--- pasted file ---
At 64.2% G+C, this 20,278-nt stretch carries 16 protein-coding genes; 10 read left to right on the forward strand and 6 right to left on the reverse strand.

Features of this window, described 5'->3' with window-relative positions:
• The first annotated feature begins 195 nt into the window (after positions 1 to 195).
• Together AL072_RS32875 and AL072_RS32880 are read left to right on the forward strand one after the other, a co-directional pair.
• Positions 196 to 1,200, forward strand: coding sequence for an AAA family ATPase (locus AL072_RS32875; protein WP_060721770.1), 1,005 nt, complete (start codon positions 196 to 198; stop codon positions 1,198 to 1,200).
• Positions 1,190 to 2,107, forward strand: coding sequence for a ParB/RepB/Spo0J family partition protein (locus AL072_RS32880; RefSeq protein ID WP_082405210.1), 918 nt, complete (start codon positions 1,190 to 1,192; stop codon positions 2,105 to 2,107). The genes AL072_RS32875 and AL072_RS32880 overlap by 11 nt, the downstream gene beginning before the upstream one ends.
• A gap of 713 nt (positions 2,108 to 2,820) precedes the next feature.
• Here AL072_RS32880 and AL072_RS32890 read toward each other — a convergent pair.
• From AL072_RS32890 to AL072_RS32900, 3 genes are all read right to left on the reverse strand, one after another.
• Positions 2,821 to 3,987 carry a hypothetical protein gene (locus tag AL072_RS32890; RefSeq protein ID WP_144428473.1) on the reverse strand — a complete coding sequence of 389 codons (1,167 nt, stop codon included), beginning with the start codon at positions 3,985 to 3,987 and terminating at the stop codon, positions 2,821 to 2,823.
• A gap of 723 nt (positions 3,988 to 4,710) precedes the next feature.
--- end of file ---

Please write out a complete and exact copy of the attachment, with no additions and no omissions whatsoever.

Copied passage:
At 64.2% G+C, this 20,278-nt stretch carries 16 protein-coding genes; 10 read left to right on the forward strand and 6 right to left on the reverse strand.

Features of this window, described 5'->3' with window-relative positions:
• The first annotated feature begins 195 nt into the window (after positions 1 to 195).
• Together AL072_RS32875 and AL072_RS32880 are read left to right on the forward strand one after the other, a co-directional pair.
• Positions 196 to 1,200, forward strand: coding sequence for an AAA family ATPase (locus AL072_RS32875; protein WP_060721770.1), 1,005 nt, complete (start codon positions 196 to 198; stop codon positions 1,198 to 1,200).
• Positions 1,190 to 2,107, forward strand: coding sequence for a ParB/RepB/Spo0J family partition protein (locus AL072_RS32880; RefSeq protein ID WP_082405210.1), 918 nt, complete (start codon positions 1,190 to 1,192; stop codon positions 2,105 to 2,107). The genes AL072_RS32875 and AL072_RS32880 overlap by 11 nt, the downstream gene beginning before the upstream one ends.
• A gap of 713 nt (positions 2,108 to 2,820) precedes the next feature.
• Here AL072_RS32880 and AL072_RS32890 read toward each other — a convergent pair.
• From AL072_RS32890 to AL072_RS32900, 3 genes are all read right to left on the reverse strand, one after another.
• Positions 2,821 to 3,987 carry a hypothetical protein gene (locus tag AL072_RS32890; RefSeq protein ID WP_144428473.1) on the reverse strand — a complete coding sequence of 389 codons (1,167 nt, stop codon included), beginning with the start codon at positions 3,985 to 3,987 and terminating at the stop codon, positions 2,821 to 2,823.
• A gap of 723 nt (positions 3,988 to 4,710) precedes the next feature.